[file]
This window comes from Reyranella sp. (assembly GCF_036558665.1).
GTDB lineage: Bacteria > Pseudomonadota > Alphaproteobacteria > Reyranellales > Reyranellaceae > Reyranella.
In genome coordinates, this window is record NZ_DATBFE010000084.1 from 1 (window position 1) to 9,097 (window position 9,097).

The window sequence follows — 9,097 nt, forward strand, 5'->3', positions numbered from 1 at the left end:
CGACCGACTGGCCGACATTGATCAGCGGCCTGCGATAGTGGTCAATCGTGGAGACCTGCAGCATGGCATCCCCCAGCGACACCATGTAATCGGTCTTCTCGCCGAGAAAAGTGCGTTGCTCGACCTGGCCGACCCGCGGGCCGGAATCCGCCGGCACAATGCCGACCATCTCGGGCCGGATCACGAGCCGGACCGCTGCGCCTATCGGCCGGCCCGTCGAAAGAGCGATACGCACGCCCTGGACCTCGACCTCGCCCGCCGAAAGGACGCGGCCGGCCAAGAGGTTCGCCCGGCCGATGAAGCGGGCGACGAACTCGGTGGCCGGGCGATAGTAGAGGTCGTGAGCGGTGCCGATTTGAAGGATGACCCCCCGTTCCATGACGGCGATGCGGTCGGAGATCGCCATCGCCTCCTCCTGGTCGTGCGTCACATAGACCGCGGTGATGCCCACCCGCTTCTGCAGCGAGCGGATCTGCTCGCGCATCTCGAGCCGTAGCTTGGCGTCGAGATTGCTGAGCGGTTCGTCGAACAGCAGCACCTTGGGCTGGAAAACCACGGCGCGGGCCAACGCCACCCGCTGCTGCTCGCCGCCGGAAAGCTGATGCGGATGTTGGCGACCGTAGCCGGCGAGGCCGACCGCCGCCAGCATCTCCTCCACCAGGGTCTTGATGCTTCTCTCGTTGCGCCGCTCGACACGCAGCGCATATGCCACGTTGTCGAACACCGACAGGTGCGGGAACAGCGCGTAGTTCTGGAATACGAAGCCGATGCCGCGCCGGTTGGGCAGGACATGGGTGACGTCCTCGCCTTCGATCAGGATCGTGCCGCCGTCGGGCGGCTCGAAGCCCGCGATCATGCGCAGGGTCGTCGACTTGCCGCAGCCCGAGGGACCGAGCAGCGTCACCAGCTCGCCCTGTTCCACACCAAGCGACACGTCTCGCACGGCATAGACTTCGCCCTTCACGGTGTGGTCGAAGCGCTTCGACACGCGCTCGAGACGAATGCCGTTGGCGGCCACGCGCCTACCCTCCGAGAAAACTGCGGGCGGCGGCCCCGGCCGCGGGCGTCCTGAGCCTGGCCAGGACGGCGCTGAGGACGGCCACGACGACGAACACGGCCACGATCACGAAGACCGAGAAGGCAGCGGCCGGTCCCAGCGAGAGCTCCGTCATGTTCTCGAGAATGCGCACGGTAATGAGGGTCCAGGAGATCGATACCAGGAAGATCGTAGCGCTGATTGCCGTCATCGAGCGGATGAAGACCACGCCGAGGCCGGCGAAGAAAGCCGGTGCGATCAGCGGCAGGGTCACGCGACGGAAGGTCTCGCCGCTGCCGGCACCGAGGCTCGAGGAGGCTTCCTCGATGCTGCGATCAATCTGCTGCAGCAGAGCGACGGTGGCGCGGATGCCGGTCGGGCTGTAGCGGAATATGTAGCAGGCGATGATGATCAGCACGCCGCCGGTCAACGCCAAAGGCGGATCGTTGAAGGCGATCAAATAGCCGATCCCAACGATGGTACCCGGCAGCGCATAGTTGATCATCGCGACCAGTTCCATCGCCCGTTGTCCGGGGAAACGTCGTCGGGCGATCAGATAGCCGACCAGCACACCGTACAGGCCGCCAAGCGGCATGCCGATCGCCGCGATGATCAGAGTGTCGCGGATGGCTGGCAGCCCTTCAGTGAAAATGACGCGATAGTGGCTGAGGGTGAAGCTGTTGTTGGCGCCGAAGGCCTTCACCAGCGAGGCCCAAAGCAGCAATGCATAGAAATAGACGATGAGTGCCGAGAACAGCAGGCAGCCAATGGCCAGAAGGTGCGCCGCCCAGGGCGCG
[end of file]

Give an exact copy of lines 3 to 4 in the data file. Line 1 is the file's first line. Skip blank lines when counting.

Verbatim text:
In genome coordinates, this window is record NZ_DATBFE010000084.1 from 1 (window position 1) to 9,097 (window position 9,097).

The window sequence follows — 9,097 nt, forward strand, 5'->3', positions numbered from 1 at the left end: